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Electronic format available at digital.federationpress.com.auCrime, Aboriginality and the Decolonisation of Justiceexplores contemporary strategies which might diminish the extraordinary levels of imprisonment and victimisation suffered by Aboriginal people in Australia.The book argues that enhancing Aboriginal ownership and control over justice and justice-related processes is a key factor and focuses on ways this can be achieved. It explores the potential for 'hybrid' initiatives in the complex 'liminal' space between Aboriginal and non-Aboriginal domains, for example Aboriginal community/night patrols, community justice groups, healing centres and Aboriginal courts.Harry Blagg disputes the relevance of the western, urban, criminological paradigm to the Aboriginal domain, and questions the application of both contemporary innovations such as restorative justice and mainstream models of policing.He also refutes allegations that Aboriginal customary laws condone violence against women and children, pointing to the wealth of research to the contrary, and suggests these laws contain considerable potential for renewal and healing.

Britain and Decolonisation

The Retreat from Empire in the Post-War World
Author: John Darwin
Publisher: Macmillan International Higher Education
ISBN: 1349195472
Category: Great Britain
Page: 400
View: 2642
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In the 25 years after 1945 Britain's worldwide empire fell to piece and Britain ceased to be a great power. Britain abandoned her Indian Empire, gave up her rule over the African and Asian Colonies, surrendered her premier position in the Middle East and withdrew from almost all the bases - like Aden and Singapore - which had once been the 'tollgates and barbicans of empire'. At the same time, she gave up the long tradition of aloofness from Europe and entered the EEC. How did these vast changes in Britain's world position come about? Was Britain driven into imperial retreat by the main force of Afro-Asian nationalism and superpower pressure? Were the colonial transfers of power a noble and timely recognition or the political maturity of the colonial peoples, as Harold Macmillan once claimed? Or had Britain weighed the costs and benefits of empire in an age of rapid economic and international change, and decided that the colonial game was not worth the financial candle? If so, how are the apparent contradictions in British policy to be explained - the dangerous adventure at Suez, the extensive commitments East of Suez not terminated until 1971 and the Falklands war? How far indeed were the British able to control events in their colonial territories? And why did some colonies become independent so much earlier than others? This book describes the aims and policies which the British tried to pursue in their last imperial age and examines the conflicting explanations put forward for Britain's part in decolonisation - that great reordering of world politics that has taken place since 1945.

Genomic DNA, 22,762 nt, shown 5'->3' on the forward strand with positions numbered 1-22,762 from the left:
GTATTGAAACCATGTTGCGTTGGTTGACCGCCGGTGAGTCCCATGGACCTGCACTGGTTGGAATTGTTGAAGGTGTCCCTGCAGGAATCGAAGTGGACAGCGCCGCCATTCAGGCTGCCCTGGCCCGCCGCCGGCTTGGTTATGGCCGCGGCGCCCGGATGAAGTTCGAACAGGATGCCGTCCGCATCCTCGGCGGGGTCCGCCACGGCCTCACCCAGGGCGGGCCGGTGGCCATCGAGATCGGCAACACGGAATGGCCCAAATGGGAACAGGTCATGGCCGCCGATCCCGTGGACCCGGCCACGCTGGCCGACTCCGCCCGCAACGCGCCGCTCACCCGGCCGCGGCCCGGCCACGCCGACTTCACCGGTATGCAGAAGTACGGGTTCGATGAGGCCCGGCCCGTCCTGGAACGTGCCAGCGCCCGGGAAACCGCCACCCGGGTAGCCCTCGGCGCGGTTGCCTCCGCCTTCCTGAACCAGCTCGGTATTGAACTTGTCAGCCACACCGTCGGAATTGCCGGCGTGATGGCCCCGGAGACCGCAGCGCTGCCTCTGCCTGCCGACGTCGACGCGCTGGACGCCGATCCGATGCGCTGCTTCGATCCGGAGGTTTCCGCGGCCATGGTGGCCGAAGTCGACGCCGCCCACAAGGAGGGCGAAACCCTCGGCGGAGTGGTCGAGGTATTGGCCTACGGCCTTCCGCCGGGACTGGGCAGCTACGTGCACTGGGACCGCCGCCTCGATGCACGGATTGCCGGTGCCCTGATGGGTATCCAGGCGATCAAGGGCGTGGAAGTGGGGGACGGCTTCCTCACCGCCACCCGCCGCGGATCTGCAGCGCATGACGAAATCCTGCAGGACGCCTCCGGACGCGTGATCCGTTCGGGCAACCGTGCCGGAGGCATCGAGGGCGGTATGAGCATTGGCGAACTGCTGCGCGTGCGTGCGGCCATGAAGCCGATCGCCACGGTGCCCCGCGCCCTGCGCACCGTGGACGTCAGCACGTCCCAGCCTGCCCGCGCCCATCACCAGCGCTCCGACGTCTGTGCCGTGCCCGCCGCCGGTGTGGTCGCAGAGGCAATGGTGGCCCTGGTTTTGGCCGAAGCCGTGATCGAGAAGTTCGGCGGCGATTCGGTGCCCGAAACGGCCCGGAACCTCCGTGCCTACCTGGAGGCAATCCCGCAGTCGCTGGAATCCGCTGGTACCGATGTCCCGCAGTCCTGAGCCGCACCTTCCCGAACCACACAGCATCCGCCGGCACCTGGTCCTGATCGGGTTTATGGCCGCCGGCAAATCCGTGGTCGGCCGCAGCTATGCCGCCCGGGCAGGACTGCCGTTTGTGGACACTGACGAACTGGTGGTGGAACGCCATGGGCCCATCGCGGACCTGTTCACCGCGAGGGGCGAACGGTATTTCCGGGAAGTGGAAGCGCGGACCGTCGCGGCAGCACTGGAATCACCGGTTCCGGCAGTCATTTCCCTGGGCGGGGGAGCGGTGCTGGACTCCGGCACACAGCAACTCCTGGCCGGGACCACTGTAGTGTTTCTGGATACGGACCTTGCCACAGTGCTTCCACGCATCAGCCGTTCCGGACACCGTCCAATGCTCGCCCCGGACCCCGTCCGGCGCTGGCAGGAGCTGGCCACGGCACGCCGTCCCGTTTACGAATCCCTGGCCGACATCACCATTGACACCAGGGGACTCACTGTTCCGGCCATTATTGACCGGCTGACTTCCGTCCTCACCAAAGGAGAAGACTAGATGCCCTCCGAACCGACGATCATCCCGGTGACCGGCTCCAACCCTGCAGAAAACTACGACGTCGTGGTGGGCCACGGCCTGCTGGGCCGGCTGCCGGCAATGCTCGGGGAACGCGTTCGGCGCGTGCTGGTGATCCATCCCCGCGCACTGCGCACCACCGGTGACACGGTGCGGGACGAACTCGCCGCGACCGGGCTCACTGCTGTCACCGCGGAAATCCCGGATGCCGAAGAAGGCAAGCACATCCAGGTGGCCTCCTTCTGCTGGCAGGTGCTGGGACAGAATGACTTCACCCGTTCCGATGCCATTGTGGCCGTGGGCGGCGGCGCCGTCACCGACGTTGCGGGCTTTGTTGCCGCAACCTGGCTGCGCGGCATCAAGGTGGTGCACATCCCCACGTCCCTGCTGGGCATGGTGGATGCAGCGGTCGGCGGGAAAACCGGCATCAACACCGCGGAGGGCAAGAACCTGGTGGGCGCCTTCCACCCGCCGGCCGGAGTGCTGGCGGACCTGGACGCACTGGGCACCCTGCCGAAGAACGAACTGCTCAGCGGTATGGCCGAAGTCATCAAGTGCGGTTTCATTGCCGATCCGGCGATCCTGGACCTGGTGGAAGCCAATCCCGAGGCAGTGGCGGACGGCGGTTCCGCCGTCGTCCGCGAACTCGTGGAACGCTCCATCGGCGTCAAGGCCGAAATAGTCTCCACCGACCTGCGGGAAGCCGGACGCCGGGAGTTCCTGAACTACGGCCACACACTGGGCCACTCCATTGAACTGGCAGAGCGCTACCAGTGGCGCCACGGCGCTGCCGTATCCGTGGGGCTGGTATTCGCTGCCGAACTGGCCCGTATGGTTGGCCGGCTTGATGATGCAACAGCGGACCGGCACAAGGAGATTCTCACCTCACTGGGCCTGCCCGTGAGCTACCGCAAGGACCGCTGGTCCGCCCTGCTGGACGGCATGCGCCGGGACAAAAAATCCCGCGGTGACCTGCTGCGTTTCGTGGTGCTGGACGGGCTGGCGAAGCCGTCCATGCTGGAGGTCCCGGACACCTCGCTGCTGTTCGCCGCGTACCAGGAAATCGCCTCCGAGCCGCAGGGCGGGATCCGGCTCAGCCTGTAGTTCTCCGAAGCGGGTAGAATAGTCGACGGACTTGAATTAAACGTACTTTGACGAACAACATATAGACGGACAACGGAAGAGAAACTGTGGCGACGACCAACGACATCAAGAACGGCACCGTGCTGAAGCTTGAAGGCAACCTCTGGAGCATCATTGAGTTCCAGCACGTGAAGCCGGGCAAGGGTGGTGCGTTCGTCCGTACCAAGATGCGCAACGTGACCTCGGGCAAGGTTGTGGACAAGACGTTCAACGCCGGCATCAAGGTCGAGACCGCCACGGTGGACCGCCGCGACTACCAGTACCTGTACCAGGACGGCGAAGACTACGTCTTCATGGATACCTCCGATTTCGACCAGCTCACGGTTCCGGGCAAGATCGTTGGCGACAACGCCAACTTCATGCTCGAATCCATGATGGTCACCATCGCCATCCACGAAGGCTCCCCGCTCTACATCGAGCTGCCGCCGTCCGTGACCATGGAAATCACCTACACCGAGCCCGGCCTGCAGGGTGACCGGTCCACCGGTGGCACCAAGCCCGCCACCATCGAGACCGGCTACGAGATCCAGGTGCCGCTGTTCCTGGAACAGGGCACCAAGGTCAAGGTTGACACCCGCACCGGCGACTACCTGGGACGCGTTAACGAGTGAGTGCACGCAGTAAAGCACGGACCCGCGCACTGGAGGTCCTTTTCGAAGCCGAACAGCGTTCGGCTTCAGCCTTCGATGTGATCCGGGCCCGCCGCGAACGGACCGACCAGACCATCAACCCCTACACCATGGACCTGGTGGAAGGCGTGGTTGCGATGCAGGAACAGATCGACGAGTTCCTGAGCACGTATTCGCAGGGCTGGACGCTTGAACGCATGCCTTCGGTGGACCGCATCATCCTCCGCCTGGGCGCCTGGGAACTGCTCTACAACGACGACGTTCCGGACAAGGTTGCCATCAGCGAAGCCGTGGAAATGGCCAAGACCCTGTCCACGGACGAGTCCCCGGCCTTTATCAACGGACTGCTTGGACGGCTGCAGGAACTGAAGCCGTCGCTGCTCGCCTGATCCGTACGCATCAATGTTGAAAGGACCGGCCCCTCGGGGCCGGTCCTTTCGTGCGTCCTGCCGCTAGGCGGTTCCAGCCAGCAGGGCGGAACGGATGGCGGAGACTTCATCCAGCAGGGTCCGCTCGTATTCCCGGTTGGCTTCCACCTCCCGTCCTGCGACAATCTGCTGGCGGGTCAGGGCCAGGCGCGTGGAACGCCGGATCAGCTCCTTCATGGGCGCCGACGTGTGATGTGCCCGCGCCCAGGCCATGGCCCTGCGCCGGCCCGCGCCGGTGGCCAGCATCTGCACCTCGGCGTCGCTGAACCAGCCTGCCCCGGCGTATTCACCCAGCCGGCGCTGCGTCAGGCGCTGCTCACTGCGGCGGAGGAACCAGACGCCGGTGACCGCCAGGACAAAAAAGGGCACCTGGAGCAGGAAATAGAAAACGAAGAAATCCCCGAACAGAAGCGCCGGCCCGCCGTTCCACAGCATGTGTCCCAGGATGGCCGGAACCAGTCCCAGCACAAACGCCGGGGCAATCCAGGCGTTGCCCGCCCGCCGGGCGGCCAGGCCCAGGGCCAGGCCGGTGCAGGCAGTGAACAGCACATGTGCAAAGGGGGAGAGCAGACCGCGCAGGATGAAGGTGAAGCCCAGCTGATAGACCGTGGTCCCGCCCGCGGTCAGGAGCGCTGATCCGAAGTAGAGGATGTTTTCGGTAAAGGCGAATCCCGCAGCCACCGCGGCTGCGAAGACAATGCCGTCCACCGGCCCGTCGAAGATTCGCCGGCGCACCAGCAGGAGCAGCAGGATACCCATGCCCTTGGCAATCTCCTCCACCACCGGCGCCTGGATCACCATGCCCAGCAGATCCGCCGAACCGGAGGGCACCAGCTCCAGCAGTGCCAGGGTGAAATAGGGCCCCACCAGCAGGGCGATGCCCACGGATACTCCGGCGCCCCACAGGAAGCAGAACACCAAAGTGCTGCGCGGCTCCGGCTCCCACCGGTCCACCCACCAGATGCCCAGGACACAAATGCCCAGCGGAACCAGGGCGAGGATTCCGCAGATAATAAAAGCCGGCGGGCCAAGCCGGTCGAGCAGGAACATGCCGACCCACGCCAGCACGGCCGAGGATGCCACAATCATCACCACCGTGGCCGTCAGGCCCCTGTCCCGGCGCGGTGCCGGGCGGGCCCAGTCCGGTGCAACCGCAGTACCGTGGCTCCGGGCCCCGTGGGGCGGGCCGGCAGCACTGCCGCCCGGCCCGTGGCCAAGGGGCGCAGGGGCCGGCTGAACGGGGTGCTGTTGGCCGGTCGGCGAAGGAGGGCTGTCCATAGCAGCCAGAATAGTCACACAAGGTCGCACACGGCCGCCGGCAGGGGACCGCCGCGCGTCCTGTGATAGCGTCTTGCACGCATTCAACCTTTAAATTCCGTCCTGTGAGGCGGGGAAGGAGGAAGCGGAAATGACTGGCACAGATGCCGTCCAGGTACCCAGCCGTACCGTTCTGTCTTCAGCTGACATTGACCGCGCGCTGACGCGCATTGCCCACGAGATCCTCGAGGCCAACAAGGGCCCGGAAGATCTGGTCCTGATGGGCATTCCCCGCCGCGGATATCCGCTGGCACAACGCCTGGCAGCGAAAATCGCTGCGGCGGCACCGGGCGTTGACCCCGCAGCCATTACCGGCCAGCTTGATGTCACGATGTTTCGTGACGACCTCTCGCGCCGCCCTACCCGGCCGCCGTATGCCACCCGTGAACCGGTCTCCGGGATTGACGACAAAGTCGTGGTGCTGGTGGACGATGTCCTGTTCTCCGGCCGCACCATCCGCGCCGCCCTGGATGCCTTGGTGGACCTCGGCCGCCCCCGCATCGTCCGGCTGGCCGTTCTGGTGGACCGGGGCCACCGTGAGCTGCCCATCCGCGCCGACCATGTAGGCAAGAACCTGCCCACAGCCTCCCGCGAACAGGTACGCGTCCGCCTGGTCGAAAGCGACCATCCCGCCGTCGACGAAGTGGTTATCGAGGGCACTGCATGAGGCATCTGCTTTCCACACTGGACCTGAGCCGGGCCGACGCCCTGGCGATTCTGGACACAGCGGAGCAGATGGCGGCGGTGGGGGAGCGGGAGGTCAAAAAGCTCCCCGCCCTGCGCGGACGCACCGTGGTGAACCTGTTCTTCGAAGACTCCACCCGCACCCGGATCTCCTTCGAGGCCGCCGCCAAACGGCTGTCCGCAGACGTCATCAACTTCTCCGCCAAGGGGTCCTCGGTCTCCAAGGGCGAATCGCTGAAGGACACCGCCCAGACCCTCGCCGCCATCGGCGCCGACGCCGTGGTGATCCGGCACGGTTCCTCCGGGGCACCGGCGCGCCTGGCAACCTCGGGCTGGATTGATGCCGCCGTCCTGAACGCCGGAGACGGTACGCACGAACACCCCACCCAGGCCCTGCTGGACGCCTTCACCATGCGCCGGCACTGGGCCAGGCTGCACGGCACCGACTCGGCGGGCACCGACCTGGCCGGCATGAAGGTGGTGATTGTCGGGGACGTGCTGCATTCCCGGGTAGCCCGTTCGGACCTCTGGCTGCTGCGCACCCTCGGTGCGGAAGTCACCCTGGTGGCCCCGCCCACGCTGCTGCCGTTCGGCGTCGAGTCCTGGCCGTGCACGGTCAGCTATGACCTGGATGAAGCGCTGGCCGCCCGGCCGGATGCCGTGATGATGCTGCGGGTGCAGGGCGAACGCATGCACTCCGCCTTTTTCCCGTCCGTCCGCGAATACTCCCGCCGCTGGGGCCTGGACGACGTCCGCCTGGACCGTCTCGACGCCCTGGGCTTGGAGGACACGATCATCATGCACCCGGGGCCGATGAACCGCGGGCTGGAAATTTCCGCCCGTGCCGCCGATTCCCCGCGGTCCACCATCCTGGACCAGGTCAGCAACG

The Diplomacy of Decolonisation

America, Britain and the United Nations During the Congo Crisis 1960-1964
Author: Alanna O'Malley
Publisher: Oxford University Press
ISBN: 152611626X
Category: Congo (Democratic Republic)
Page: 264
View: 8488